Honors 308        Aesthetics of Music       Fall 2004
MWF 1:00 p.m.  MacLean 272

Instructor: Theodore Gracyk    [for email link, click here]
477-4089      Office: Bridges Hall 359B

Web: http://web.mnstate.edu/gracyk/ 
Office Hours: MWF 9:30 a.m. - 10:30 a.m.   TH Noon - 3 p.m. & by appointment

Official course description: (Liberal Studies D, 3 credits) The course examines philosophical issues relating to music's status as art and as an expression of human experience. Major emphasis is on critical reflection of modern assumptions about the meaning and value of music. No specialized knowledge of music is required.

Liberal Studies Objectives for this course

Students will discuss and write in an informed manner about the development of western culture by focusing on assumptions about music, particularly assumptions positioning some music as a fine art. Students will discuss and write in an informed manner about the ways in which major intellectual movements have informed these assumptions. Students will also analyze and evaluate creative works.

Required Books (available in the MSUM bookstore)


Your grade will be based on four components:
Weekly homework 25% Each will be a short piece of writing.
First exam or short paper 25%
Second exam or short paper 25%
Final exam 25% (Scheduled for noon on Monday, Dec. 13)

The first and second exams are take-home essays. They must be typed or word-processed. The final exam is in-class, but you may use your books and notes. Homework will be assigned in class (and posted on the web) once a week.


There is no attendance policy. I will not take attendance. However, your failure to attend class will almost certainly reduce your comprehension of the course content and will be reflected in a low course grade.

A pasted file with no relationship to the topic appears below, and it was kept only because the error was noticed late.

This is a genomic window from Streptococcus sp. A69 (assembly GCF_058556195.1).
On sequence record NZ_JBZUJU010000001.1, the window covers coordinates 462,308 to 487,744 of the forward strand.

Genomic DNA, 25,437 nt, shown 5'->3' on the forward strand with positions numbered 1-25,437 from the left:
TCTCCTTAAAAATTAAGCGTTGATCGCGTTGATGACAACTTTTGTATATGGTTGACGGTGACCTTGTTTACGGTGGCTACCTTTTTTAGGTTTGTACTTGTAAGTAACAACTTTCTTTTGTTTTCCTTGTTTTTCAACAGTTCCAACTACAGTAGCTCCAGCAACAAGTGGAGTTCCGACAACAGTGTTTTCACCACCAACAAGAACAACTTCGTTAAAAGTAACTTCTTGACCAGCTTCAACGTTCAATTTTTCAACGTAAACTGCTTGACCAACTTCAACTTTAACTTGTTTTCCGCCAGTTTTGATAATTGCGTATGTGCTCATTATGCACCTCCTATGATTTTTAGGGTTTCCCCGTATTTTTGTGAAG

General policies

Late work will not receive a grade higher than C. Work is not late if you request and receive an extension on the due date. To get an extension, you must speak to me (or email me) at least one class session before the work is due.

Notice of disability services 

The Minnesota State University of Moorhead is committed to a policy of equal opportunity in education and employment and welcomes students with disabilities. We are prepared to to offer you a range of services to accommodate your needs.

However, students must accept responsibility for initiating the request for services. 

This can only be done by contacting:
Greg Toutges, Director of Disability Services 
Bridges Hall, 2nd floor 
Telephone: 299-5859 

Do not discuss your needs with me, your instructor. Talk to Greg and he will contact me.

Reading Assignments

You are expected to have read the assignments before class on the date listed below.

Wednesday,  Kivy, chapter 1 and Hanslick, Foreword and chapter I
Monday, Aug 30 Hanslick, chapter II
Wednesday, Sept. 1 Hanslick, Chapters III, IV, V
Monday, Sept 6 LABOR DAY -- No class
Wednesday,  Sept. 8 Hanslick, Chapters VI and VII
Monday, Sept. 13 Kivy, Chapter 3
Wednesday, Sept. 15 Kivy, Chapter 5 
Friday, Sept. 17 Kivy, Chapter 6
Monday,  Sept. 20 Kivy, Chapter 7
Wednesday, Sept. 22  Kivy, Chapter 8
Friday, Sept. 24 Kivy, Chapter 9
Monday, Sept. 27 Kivy, Chapter 10
Wednesday, Sept. 29  Kivy, Chapter 11
Friday,  Oct. 1 Kivy, Chapter 12
Monday, Oct. 4 Kivy, Chapter 13
Wednesday, Oct. 6 Gioia, I, II, III
Wednesday, Oct. 13 Gioia, IV, V, VI, VII
Friday, Oct. 15 FALL "BREATHER" -- NO CLASS